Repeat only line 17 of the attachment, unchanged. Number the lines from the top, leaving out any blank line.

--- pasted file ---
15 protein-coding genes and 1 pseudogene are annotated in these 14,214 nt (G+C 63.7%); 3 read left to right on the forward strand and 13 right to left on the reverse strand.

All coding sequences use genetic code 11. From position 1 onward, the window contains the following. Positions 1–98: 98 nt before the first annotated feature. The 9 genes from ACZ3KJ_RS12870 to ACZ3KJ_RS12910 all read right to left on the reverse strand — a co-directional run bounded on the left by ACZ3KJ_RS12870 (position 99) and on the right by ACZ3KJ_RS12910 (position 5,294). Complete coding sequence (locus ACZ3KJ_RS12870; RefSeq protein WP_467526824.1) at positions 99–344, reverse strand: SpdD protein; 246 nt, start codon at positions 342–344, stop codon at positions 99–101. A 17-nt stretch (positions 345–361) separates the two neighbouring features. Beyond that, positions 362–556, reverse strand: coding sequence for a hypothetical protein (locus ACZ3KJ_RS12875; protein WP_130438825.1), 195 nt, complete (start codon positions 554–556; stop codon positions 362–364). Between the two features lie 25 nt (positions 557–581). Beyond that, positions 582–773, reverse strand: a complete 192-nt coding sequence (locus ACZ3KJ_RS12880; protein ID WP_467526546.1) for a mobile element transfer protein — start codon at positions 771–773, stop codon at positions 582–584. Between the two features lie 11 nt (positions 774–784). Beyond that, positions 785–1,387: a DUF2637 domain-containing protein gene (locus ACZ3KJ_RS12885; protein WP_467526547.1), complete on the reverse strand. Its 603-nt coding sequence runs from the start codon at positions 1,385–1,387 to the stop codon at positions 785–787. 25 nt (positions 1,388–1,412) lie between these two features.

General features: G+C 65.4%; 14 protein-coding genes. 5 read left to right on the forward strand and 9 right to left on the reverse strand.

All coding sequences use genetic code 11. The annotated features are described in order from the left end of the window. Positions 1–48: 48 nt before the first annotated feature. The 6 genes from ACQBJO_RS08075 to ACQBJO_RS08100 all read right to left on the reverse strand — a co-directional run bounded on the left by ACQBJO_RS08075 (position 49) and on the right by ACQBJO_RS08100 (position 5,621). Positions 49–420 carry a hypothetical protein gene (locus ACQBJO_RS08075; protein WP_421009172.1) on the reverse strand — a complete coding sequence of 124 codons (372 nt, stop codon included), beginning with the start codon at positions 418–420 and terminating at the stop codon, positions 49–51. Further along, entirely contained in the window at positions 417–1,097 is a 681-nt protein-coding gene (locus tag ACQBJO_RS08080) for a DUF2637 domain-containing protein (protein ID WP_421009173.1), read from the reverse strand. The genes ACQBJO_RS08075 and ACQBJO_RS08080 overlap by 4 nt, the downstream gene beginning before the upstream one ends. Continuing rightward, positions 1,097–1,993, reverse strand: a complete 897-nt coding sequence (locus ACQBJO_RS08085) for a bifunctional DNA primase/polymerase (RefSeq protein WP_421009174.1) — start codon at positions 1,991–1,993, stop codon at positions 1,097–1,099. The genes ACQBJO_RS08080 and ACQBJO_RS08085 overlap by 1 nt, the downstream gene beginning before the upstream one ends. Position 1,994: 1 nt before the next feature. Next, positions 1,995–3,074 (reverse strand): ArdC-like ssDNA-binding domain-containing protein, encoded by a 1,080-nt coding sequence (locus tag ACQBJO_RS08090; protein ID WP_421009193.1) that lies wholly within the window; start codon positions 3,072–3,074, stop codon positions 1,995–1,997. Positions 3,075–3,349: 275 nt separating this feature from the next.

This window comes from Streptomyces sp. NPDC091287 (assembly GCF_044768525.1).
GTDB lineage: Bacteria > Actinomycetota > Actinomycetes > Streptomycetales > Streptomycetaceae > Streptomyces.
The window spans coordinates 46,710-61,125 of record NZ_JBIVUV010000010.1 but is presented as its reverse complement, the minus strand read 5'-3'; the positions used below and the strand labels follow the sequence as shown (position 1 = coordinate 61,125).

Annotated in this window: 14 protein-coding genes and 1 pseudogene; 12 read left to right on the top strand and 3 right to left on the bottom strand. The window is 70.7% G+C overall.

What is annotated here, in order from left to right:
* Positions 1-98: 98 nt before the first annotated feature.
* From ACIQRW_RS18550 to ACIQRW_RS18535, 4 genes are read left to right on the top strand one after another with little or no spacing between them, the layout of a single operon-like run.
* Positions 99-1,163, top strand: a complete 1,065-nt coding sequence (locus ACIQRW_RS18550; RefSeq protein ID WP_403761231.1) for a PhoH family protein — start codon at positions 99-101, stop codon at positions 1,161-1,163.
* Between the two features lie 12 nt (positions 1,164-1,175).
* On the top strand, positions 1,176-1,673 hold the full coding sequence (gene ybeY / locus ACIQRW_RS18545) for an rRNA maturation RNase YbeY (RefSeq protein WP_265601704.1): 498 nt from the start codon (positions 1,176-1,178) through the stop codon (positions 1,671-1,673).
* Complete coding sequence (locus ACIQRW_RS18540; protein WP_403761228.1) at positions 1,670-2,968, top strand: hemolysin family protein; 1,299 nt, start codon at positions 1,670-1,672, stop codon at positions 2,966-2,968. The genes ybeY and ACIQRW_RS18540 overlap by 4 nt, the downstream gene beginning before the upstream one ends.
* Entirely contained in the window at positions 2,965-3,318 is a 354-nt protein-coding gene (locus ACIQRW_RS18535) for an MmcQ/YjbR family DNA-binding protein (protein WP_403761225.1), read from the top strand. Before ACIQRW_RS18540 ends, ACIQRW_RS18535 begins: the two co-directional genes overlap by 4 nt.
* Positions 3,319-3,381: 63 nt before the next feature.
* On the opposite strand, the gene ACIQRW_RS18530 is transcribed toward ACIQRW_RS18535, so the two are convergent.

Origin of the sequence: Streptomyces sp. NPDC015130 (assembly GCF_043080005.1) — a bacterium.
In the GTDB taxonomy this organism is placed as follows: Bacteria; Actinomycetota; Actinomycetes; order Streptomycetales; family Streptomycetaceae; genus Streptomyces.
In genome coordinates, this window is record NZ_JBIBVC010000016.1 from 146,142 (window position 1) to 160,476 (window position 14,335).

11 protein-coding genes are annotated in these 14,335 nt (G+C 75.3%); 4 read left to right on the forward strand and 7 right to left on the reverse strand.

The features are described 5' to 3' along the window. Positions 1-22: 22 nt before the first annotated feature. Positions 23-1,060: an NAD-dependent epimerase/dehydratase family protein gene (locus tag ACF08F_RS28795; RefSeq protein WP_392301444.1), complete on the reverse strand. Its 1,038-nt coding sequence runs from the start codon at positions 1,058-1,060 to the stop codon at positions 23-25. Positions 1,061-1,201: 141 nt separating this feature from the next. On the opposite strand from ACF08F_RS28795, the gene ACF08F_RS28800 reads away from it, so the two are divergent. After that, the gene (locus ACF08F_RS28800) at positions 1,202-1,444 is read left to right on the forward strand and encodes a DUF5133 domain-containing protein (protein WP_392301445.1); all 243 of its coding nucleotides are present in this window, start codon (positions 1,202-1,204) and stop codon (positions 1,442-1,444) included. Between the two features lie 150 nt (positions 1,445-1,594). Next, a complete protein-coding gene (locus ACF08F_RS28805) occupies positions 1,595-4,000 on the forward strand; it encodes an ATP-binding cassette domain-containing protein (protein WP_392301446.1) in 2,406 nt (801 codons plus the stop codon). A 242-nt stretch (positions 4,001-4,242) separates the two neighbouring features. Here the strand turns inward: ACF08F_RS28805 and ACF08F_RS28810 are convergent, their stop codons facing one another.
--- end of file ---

* Positions 3,319-3,381: 63 nt before the next feature.